Starting now, a combination of five positive drivers can produce an exceptional employment uptrend. And, as unemployment shrinks, optimism will rise, fostering growth.
Here are the five primary drivers for improving employment:
- The coming seasonal uptrend in employment
- The move to Covid-19-free life
- The new Covid-19 government support plan
- The advance preparation by organizations
- The financial system strength
That #1 driver, seasonal uptrend, is a free ride to fuller employment that economists are overlooking. So, more about that below. But first…
How the five drivers can produce growth that exceeds expectations
Importantly, those five drivers can build upon one another:
- The coming seasonal uptrend in employment means a wind-at-the-back for broad-based improvement
- The move to Covid-19-free life means the potential to return to partial or full pre-pandemic activities and employment
- The Covid-19 government support plan provides a foundation for growth
- The advance preparation by organizations means they are primed to build on improving conditions
- The financial system strength means sound organizational strategies can be funded
Now, to understanding the importance of item #1 – seasonal uptrend in employment
Despite the pandemic’s disruption of the economy from March 2020 to now, economists have continued to “seasonally adjust” data. The mistake is that seasonal adjustments only work in normal times – not in recessions and certainly not in pandemics where disruptions are spread unevenly throughout the economy and randomly across the months. The sole reason for altering the real data is to allow comparison between two dissimilar months (say, December and May). That is an inadequate reason for doing so now.
Instead, the evaluation of what’s happening during abnormal times requires using actual (i.e., not seasonally-adjusted – “NSA”) data. Then, introduce any seasonal variations into the analysis by using qualitative judgment.
The January NSA unemployment picture shows the significant potential for employment growth
Last Friday’s Bureau of Labor Statistics (BLS) “Employment Situation” report for January provides the data for understanding what could go right in the months ahead. That data, in the table below, show the U.S. unemployment picture in January 2021 compared to the pre-pandemic January 2020 situation. (Comparing two similar months removes the need to consider seasonal variations.)
Note: There are a lot of numbers here, but understanding employment-unemployment dynamics requires digging into the data. The media’s focus on one-number reporting (e.g., the unemployment rate is 6.3%) provides no sense of what might be coming next.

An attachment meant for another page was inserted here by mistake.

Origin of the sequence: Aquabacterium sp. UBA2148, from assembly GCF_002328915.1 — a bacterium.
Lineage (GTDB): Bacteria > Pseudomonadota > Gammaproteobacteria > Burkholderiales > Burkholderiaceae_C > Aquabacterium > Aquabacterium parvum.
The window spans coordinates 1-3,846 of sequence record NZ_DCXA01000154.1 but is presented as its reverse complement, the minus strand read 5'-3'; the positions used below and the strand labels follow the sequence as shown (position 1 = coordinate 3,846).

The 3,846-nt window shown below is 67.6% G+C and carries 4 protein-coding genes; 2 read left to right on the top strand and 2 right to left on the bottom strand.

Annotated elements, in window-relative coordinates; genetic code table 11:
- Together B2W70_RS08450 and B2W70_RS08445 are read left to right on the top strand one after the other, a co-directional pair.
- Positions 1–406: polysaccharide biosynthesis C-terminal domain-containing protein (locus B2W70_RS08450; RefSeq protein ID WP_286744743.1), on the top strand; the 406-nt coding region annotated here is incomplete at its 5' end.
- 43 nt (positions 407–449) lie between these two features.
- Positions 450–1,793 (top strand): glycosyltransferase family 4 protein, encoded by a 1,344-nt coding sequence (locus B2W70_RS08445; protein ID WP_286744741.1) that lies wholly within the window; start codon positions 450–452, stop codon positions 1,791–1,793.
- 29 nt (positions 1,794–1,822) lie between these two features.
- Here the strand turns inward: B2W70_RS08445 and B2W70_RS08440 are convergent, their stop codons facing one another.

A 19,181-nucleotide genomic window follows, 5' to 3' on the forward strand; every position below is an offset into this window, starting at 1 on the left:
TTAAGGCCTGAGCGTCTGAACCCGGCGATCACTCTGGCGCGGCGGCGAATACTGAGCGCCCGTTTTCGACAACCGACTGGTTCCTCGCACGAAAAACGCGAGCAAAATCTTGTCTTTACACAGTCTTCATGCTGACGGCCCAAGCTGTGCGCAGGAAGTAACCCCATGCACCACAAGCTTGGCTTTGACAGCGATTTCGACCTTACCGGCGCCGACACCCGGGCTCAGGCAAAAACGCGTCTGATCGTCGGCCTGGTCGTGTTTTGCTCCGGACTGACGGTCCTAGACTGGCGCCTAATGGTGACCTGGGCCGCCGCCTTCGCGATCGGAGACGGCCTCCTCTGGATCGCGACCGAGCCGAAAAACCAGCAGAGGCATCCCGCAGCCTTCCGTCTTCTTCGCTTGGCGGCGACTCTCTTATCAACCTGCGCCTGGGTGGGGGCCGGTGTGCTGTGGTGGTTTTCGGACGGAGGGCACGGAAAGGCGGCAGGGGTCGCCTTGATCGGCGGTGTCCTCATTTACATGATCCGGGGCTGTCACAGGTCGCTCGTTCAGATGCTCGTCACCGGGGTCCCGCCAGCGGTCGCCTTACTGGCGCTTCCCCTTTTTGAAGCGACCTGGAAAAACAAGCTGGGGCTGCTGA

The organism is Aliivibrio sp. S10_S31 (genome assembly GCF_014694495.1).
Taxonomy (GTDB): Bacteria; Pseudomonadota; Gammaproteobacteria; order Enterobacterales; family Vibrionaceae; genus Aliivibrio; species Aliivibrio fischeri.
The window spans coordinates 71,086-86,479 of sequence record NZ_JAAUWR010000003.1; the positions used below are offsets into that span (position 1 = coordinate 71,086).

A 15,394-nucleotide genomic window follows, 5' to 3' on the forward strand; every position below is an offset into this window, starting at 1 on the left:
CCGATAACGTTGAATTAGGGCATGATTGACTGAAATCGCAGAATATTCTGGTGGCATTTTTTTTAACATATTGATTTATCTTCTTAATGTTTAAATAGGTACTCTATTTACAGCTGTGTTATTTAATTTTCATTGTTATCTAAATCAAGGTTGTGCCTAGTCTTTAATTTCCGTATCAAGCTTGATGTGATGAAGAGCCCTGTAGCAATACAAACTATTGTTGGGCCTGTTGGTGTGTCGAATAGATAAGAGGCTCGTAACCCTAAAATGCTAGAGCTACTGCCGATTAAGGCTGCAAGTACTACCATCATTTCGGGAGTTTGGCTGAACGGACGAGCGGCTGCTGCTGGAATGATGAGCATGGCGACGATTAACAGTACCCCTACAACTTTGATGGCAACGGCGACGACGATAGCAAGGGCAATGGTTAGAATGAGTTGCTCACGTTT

From this picture, the “Leisure and Hospitality” category stands out because of its currently high unemployment level (persons looking for a job in the category) and high unemployment rate (the percentage of the workforce).
The three highlighted categories (Wholesale & retail trade, Leisure & hospitality, and Construction) are notable for their higher unemployment amounts. They account for 33% of the nonagricultural, private, wage/salary workforce, but 48% of the unemployed.
The BLS “Leisure and Hospitality” category is a perfect example
This category is composed of three sectors. (NSA data are January employment level and unemployment rate)
- Arts, entertainment & recreation – 1.5 M employees; 19.1% unemployment rate
- Accommodation – 1.4 M employees; 23.1% unemployment rate
- Food services & drinking places – 9.6 M employees; 14.4% unemployment rate
All have strong seasonal shifts in employment with January being the yearly low point. The reason is the combination of the post-holiday and winter slowdowns.
The two graphs below show the seasonal trend for the entire category and how seasonal growth can boost employment.
The way to evaluate the potential growth is to consider four sources of growth.
First is a moderating of the abnormally low employment due to the pandemic effects. Compared to January 2020’s employment of 16.1 million, January 2021’s 12.5 million is a shortfall of more than 3-1/2 million. As the Covid-19 effects diminish, that employment gap will begin to fill.
Second is the natural seasonal increase up to the summer months. Will it reach the regular 1.5 million level? Even if it doesn’t, there will be significant hiring as places open and business increases.
Third, 2020’s prolonged closures and stay-at-home advice means there should be 2021 growth due to catching up on postponed plans (AKA pent-up demand)
Fourth, even with closures and partial openings, organizations have been altering, remodeling, even expanding with strategies to attract customers. Thus, there is the possible added growth from improved and new offerings of restaurants, bars, hotels, resorts, entertainment, museums, etc.
A final word – Ignore those forecasts of a “new life style”
A popular view is that the benefits of staying, playing, working and eating at home are clear now. Therefore, life-by-internet is here to stay. Well…
Remember that a popular post-Great Recession belief was that the hard times had made savers of us all. No more credit cards. The goal of paying off a 15-year mortgage quickly. Thrift, conservation and a large nest egg was the new life style.
And then we got steady jobs with a decent income. That’s when saving gave way to new “needs” (AKA desires). And back came the mantra, “Don’t wait until tomorrow because tomorrow may not arrive.” So, Disney World, here we come!
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